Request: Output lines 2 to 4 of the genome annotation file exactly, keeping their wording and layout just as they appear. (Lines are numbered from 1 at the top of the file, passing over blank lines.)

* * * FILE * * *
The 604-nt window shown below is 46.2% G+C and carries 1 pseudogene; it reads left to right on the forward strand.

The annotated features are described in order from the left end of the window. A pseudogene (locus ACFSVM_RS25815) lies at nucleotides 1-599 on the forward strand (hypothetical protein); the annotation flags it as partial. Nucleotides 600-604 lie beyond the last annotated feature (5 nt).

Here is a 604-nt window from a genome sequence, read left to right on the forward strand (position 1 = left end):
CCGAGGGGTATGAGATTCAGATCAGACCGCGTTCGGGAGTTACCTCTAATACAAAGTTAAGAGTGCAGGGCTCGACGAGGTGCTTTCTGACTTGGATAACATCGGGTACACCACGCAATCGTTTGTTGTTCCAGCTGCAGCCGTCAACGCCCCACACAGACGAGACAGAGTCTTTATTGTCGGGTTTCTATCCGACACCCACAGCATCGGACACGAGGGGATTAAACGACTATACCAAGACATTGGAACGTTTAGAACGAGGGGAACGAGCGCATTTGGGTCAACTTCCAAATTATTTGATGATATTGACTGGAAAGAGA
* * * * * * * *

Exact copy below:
The annotated features are described in order from the left end of the window. A pseudogene (locus ACFSVM_RS25815) lies at nucleotides 1-599 on the forward strand (hypothetical protein); the annotation flags it as partial. Nucleotides 600-604 lie beyond the last annotated feature (5 nt).

Here is a 604-nt window from a genome sequence, read left to right on the forward strand (position 1 = left end):
CCGAGGGGTATGAGATTCAGATCAGACCGCGTTCGGGAGTTACCTCTAATACAAAGTTAAGAGTGCAGGGCTCGACGAGGTGCTTTCTGACTTGGATAACATCGGGTACACCACGCAATCGTTTGTTGTTCCAGCTGCAGCCGTCAACGCCCCACACAGACGAGACAGAGTCTTTATTGTCGGGTTTCTATCCGACACCCACAGCATCGGACACGAGGGGATTAAACGACTATACCAAGACATTGGAACGTTTAGAACGAGGGGAACGAGCGCATTTGGGTCAACTTCCAAATTATTTGATGATATTGACTGGAAAGAGA